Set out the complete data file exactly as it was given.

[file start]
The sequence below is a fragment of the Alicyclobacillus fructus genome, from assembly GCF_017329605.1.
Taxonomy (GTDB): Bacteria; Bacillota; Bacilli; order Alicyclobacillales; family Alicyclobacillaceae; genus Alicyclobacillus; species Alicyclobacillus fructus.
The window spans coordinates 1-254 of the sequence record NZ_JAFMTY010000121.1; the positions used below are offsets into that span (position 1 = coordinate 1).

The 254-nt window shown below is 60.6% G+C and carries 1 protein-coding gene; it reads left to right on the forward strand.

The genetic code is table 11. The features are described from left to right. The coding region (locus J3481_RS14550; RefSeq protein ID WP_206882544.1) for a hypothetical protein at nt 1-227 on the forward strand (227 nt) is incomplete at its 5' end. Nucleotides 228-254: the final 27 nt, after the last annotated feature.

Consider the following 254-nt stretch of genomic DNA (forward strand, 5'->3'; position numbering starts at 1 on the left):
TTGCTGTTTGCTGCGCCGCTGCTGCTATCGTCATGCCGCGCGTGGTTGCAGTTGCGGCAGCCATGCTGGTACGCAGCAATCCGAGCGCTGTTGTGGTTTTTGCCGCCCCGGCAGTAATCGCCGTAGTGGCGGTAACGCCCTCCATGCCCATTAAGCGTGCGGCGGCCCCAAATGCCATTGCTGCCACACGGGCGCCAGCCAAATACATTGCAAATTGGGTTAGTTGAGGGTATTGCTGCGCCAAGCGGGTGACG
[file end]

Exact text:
The sequence below is a fragment of the Alicyclobacillus fructus genome, from assembly GCF_017329605.1.
Taxonomy (GTDB): Bacteria; Bacillota; Bacilli; order Alicyclobacillales; family Alicyclobacillaceae; genus Alicyclobacillus; species Alicyclobacillus fructus.
The window spans coordinates 1-254 of the sequence record NZ_JAFMTY010000121.1; the positions used below are offsets into that span (position 1 = coordinate 1).

The 254-nt window shown below is 60.6% G+C and carries 1 protein-coding gene; it reads left to right on the forward strand.

The genetic code is table 11. The features are described from left to right. The coding region (locus J3481_RS14550; RefSeq protein ID WP_206882544.1) for a hypothetical protein at nt 1-227 on the forward strand (227 nt) is incomplete at its 5' end. Nucleotides 228-254: the final 27 nt, after the last annotated feature.

Consider the following 254-nt stretch of genomic DNA (forward strand, 5'->3'; position numbering starts at 1 on the left):
TTGCTGTTTGCTGCGCCGCTGCTGCTATCGTCATGCCGCGCGTGGTTGCAGTTGCGGCAGCCATGCTGGTACGCAGCAATCCGAGCGCTGTTGTGGTTTTTGCCGCCCCGGCAGTAATCGCCGTAGTGGCGGTAACGCCCTCCATGCCCATTAAGCGTGCGGCGGCCCCAAATGCCATTGCTGCCACACGGGCGCCAGCCAAATACATTGCAAATTGGGTTAGTTGAGGGTATTGCTGCGCCAAGCGGGTGACG